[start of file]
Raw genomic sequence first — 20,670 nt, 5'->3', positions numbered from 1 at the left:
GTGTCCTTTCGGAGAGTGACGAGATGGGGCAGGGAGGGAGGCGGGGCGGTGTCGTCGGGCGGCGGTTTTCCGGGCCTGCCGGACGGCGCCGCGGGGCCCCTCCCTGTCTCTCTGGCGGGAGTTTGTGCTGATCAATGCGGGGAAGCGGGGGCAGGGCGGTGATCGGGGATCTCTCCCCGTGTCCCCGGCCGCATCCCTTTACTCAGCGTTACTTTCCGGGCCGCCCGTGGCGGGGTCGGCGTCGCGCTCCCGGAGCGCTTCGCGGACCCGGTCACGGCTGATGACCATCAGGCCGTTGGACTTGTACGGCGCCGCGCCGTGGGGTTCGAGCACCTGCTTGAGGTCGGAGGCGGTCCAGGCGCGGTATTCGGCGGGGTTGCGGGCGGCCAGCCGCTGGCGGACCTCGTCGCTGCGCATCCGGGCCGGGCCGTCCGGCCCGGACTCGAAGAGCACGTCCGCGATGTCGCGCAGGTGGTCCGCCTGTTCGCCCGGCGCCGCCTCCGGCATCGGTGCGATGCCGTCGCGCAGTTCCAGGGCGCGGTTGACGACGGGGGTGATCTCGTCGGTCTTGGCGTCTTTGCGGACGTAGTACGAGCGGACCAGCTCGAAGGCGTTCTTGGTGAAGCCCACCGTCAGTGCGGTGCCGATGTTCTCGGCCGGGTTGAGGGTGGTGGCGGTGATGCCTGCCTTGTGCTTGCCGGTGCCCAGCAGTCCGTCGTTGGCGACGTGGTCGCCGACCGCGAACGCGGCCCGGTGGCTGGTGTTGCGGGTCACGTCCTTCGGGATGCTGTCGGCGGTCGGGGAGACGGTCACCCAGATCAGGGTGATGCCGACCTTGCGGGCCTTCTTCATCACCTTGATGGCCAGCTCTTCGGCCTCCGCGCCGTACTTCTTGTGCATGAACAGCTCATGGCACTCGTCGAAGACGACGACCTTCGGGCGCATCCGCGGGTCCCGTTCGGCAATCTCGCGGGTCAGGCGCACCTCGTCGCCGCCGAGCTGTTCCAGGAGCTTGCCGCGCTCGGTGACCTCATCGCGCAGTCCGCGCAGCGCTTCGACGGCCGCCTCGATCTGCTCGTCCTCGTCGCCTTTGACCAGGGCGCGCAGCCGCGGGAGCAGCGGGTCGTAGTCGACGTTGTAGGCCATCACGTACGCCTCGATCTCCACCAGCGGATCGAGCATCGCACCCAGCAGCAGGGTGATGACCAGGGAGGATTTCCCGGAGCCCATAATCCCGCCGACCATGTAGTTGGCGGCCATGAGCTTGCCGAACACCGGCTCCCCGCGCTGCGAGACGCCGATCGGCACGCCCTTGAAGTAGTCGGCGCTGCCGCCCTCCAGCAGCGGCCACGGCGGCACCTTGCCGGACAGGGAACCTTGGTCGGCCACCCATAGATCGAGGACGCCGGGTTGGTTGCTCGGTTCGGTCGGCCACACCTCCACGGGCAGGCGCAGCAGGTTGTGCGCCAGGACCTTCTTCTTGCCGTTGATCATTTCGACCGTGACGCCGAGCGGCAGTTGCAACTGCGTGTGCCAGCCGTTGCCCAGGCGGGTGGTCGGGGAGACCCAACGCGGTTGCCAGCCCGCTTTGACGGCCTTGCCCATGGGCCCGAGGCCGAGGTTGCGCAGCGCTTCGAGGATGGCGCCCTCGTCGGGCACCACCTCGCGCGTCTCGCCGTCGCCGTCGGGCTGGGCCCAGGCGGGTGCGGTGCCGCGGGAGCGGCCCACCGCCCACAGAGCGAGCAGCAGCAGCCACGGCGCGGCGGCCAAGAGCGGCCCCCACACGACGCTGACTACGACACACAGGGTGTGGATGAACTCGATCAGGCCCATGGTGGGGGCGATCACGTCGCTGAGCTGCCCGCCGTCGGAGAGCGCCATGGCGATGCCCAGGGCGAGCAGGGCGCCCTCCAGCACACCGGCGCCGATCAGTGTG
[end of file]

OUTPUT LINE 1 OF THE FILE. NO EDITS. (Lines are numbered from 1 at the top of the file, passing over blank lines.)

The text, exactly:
Raw genomic sequence first — 20,670 nt, 5'->3', positions numbered from 1 at the left: